Environmental Health


Environmental health includes the conditions we live in that we cannot individually control, but that can affect our health. These conditions include the air we breathe, the water we drink, and the food we eat. St. Louis County Public health works to provide guidance and education on reducing environmental hazards in our homes and communities. Our staff work with residents to help identify potential areas of concern, such as lead, mold, radon, tickborne diseases, animal bites and rabies risk, and public health nuisances.

Animal Bites/Rabies Risk

Rabies is a disease that affects the nervous system of mammals, including humans. It is caused by a virus and is typically spread by an infected animal biting another animal or person. Rabies is fatal if treatment is not started before the appearance of symptoms. Learn more from the Minnesota Department of Health’s Rabies page.  

While the risk of contracting rabies in St. Louis County is low, a person who has been bitten should contact their healthcare provider immediately to determine what treatment is recommended. As public health professionals, we provide follow-up on reported animal bites and assess the risk of rabies transmission. We work with the person who was bitten and, if the animal is a pet, the animal’s owner to evaluate and provide access to testing and treatment, if necessary.  

Fill out an Animal Bite Form to report a bite to your local public health professionals.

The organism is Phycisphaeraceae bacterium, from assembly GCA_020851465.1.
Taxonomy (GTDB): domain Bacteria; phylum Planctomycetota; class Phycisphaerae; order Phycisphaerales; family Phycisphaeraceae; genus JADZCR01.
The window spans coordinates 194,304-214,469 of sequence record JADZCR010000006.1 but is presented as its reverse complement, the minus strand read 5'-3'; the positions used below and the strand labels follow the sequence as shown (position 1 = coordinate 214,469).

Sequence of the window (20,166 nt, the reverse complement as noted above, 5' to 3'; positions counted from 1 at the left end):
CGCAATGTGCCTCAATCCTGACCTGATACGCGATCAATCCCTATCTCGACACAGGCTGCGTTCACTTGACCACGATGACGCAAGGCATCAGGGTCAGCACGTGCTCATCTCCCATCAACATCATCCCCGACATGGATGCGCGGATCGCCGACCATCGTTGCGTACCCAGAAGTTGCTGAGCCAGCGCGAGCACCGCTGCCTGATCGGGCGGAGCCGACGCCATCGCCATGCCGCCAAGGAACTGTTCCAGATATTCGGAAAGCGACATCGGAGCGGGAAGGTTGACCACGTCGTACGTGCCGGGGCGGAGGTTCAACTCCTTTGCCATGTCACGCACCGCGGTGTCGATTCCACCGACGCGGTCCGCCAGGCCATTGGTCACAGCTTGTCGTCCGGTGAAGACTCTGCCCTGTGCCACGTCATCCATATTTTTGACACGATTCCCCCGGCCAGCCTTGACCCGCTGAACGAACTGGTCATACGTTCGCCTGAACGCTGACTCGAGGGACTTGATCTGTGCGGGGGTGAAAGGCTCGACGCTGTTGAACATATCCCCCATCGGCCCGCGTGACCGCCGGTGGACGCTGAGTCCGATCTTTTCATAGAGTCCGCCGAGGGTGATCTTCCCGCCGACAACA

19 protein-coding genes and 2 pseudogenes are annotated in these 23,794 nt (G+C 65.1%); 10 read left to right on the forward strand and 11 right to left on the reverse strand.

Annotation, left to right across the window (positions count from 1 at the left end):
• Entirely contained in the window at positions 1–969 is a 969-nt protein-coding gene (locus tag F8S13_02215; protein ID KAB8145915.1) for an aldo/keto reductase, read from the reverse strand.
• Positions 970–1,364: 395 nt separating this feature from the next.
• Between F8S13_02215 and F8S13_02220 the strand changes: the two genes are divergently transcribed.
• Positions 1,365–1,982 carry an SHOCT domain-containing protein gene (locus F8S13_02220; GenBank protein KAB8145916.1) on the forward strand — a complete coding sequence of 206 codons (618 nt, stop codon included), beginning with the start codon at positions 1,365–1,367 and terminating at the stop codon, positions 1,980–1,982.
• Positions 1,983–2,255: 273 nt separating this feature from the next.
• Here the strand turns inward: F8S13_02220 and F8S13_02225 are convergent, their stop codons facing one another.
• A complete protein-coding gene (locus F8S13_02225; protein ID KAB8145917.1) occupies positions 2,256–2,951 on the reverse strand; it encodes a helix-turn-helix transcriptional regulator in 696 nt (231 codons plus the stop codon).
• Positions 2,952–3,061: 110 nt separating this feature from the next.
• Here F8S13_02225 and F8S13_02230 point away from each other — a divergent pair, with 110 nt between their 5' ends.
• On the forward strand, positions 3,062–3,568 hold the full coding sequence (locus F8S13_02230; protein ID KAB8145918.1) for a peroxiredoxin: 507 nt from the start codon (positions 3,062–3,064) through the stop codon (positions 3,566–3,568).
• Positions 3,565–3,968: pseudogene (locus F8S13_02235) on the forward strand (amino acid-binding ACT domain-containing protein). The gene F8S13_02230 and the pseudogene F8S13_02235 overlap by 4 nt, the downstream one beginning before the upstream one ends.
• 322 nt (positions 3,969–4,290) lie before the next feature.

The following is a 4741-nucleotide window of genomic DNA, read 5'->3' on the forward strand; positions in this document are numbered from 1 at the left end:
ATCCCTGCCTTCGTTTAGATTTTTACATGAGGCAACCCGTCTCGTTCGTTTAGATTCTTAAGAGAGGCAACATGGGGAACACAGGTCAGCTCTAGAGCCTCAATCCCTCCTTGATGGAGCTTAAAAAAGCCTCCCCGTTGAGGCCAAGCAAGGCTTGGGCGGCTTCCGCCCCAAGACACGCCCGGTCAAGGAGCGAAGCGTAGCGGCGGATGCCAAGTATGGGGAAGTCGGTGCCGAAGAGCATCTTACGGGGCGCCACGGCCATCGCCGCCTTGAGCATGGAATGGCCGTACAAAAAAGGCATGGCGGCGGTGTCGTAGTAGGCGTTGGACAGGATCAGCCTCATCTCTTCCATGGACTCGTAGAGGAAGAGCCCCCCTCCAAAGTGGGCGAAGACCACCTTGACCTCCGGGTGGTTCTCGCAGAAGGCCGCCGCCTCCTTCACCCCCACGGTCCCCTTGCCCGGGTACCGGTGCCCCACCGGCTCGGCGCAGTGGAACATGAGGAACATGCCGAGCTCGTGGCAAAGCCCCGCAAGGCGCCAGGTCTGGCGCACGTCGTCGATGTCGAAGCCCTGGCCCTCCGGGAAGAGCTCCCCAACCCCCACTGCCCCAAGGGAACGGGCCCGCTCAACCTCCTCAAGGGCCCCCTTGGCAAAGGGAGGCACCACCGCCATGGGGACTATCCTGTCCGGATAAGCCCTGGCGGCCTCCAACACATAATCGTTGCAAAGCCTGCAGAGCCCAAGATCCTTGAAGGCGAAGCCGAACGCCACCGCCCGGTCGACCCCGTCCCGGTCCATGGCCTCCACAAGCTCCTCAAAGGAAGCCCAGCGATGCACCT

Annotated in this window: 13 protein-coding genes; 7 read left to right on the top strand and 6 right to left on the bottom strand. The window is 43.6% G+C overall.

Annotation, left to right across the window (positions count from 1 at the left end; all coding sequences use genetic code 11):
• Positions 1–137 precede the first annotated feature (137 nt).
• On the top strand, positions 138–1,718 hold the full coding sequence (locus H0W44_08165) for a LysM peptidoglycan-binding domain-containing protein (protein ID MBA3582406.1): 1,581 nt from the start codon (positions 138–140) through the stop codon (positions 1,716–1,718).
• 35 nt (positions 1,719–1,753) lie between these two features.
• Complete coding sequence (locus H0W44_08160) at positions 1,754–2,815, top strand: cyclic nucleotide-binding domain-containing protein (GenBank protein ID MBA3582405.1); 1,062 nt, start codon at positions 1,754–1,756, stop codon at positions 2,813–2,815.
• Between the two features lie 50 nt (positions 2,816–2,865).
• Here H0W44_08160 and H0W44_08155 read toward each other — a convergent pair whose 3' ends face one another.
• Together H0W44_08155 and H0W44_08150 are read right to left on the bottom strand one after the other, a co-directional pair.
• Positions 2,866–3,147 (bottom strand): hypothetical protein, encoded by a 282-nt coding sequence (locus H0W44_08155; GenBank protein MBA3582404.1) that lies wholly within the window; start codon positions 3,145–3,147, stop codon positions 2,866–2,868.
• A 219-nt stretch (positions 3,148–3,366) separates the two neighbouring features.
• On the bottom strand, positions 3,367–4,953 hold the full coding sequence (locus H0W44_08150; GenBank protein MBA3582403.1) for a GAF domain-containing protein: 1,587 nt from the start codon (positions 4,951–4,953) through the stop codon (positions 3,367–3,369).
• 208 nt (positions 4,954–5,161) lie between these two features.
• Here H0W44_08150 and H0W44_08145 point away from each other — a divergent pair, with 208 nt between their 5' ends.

Public Health Nuisance

A public health nuisance is defined by Minnesota law as any activity or failure to act that adversely affects the public’s health. Although some situations may qualify as a public nuisance, not all situations are a public health nuisance.  A public health nuisance is one that may affect health or disease. For example, a yard full of clutter may not be appealing to look at, but it does not affect human health nor harbor disease. A few examples of a public health nuisance could be: 

  • Insect or rodent infestations 

  • Clandestine drug manufacturing 

  • Unsafe living situations that affect children or vulnerable adults 

  • Improperly stored waste 

We evaluate public health nuisance complaints in the county, providing education, resources, and follow-up as needed. If you have a potential public health nuisance to report, call the public health mainline nearest you or complete the Public Health Nuisance form. We cannot take anonymous complaints or reports; a name and contact information are required with all reports.  

To report a natural or human-caused emergency that may have serious public health consequences, call 9-1-1.   




We provide education, resources, and follow-up for children and pregnant people with elevated levels of lead in their blood. To learn more about our services, contact Sarah Lehrke. Learn more about sources of lead from the Minnesota Department of Health. 



Public Health





Disease Prevention & Control
Program Coordinator

Diane Seiloff-Yourczek